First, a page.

Marshall, Penny: Hollywood Actress (Laverne & Shirley) and Director (Oscar-Nominated Awakenings) Dies at 75

Penny Marshall, who starred with Cindy Williams in the hit ABC comedy Laverne & Shirley and then became a successful film director, died on Monday night at her Hollywood Hills home due to complications from diabetes. She was 75.

Marshall was the first woman to direct a film that grossed more than $100 million, the first woman to direct two films that made more than $100 million, and she was only the second woman director to see her film Oscar-nominated for best picture.

“Laverne & Shirley” ran from 1976-1983, an enormous success for ABC. It was the No. 3 show on television in 1975-1976, No. 2 in 1976-1977, and No. 1 in 1977-1978 and 1978-1979.  It became a pop culture phenom, spawning ancillary revenues from merchandising, a record album, and animated series based on the show.

Marshall began her directing career by helming several episodes of “Laverne & Shirley.”

Though she lacked real film experience, she replaced Howard Zieff as director on her feature directorial debut, the Whoopi Goldberg vehicle “Jumpin’ Jack Flash,” which grossed a respectable $30 million in 1986, but was disliked by critics.

Marshall’s second outing, the 1988 sentimental comedy “Big,” was much more successful–and enjoyable. Among many merits, it scored a subtle, delightful, Oscar-nominated performance from Tom Hanks, and hauled $151 million worldwide, reportedly becoming the first film directed by a woman to cross $100 million.

Her third film, “Awakenings,” starring Robin Williams and Robert De Niro, and based on the Oliver Sacks book, reeled in $52 million and drew three Oscar nominations — including best picture and best actor for De Niro.

The movie was only the second directed by a woman that was nominated for best picture. Randa Haines’ “Children of a Lesser God” was the first, in 1986.

“A League of Their Own,” set in the world of women’s baseball during World War II, and starring Tom Hanks, Geena Davis, Madonna, and Rosie O’Donnell, made$132 million worldwide, including $25 million overseas.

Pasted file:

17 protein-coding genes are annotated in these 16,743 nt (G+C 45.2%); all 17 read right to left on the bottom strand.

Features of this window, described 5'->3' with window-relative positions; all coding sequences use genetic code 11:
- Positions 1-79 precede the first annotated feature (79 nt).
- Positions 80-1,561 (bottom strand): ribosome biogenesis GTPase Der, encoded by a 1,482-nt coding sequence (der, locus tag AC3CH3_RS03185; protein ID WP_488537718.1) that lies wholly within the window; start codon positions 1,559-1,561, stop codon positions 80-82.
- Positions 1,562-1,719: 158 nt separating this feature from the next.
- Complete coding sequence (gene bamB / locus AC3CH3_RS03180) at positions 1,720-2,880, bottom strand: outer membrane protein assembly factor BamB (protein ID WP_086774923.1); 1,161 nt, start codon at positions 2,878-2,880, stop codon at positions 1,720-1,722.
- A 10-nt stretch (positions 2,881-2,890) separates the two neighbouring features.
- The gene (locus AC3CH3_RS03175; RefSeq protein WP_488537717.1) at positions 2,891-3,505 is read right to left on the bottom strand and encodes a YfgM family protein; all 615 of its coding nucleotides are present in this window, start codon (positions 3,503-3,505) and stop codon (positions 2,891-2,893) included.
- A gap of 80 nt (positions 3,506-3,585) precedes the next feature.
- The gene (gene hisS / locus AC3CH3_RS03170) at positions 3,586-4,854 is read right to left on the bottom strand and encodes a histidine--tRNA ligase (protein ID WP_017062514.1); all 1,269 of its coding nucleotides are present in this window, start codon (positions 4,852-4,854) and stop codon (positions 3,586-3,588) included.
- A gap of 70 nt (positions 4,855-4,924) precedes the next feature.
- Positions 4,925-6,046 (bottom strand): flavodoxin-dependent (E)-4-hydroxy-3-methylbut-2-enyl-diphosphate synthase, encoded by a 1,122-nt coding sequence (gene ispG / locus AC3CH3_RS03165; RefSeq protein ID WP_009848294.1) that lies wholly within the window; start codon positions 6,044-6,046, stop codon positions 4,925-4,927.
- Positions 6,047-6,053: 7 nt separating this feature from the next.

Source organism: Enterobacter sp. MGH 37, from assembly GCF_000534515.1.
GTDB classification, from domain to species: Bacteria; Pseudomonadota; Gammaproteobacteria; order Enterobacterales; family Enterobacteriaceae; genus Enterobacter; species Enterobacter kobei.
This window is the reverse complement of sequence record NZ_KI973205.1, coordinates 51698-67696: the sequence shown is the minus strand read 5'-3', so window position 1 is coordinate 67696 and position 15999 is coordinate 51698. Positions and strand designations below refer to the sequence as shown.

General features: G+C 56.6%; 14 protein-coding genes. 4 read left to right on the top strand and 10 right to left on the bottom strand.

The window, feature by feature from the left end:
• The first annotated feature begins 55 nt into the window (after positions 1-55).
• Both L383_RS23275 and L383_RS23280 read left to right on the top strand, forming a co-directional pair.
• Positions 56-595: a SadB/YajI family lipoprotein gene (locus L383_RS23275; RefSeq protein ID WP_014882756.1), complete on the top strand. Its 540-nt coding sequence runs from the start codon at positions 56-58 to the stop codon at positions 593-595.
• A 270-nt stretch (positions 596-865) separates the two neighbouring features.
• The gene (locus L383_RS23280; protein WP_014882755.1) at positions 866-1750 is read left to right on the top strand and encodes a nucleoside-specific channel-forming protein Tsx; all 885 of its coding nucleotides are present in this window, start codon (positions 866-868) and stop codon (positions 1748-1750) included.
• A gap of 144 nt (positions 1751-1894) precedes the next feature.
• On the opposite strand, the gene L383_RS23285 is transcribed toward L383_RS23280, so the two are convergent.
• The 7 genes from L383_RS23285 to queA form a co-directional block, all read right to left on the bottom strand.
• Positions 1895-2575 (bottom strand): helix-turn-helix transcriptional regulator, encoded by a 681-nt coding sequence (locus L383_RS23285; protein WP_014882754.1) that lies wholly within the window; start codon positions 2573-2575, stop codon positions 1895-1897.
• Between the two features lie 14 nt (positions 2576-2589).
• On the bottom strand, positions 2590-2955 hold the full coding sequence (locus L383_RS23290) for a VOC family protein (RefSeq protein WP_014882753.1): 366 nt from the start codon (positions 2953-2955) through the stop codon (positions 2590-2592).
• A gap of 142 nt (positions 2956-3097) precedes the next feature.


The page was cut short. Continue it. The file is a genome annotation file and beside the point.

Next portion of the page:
The movie was selected in 2012 for inclusion in the National Film Registry, and it spawned a short-lived TV adaptation.

Marshall then made the critical flop, “Renaissance Man,” which starred Danny DeVito as a reluctant instructor in the U.S. Army. ”

She made sort of a comeback with “The Preacher’s Wife,” starring Denzel Washington and Whitney Houston in a remake of the 1947 Christmas classic, “The Bishop’s Wife,” starring Cary Grant and Loretta Young. The movie was a moderate success, grossing $48 million.

After five years, Marshall returned with her final film, 2001’s “Riding in Cars With Boys,” starring Drew Barrymore, which drew mixed to negative reviews and about $35 million worldwide.

More recently directed two episodes of the ABC sitcom “According to Jim” in 2009.

In the 2010 TV movie “Women Without Men,” she starred along with Lorraine Bracco, Dyan Cannon, and Roseanne Barr

She also helmed two episodes of Showtime’s “United States of Tara” in 2010 and 2011.

Marshall also produced films, including some of her directing projects as well as Ron Howard’s “Cinderella Man,” starring Russell Crowe, and Nora Ephron’s adaptation of “Bewitched,” both in 2005.

Laverne & Shirley

The show, which premiered in January 1976, scored in the ratings immediately. Within months of the series’ debut, Marshall and Williams were asked to record an album, “Laverne & Shirley Sing.” They sang one song from the album, a cover of the Crystals’ hit “Da Doo Ron Ron,” on a float during the Macy’s Thanksgiving Day Parade that November.

An animated series, “Laverne & Shirley in the Army,” ran in ABC’s Saturday morning lineup in 1981, with Marshall and Williams voicing the characters.

After 13 episodes, an animated Fonzie (voiced by Henry Winkler) and his dog were added, and the product was wedded to the animated version of “Mork & Mindy” to create “The Mork & Mindy/Laverne& Shirley/Fonz Hour.”  The show inspired a line of tie-in merchandise, including Laverne, Shirley, Lenny, and Squiggy dolls, a board game, puzzles

Marshall and Williams also made crossover appearances, back on “Happy Days,” where they’d started; on the 1978 pilot of “Mork & Mindy” together with Winkler’s Fonzie; and on the brief Garry Marshall-show “Blansky’s Beauties” in 1977.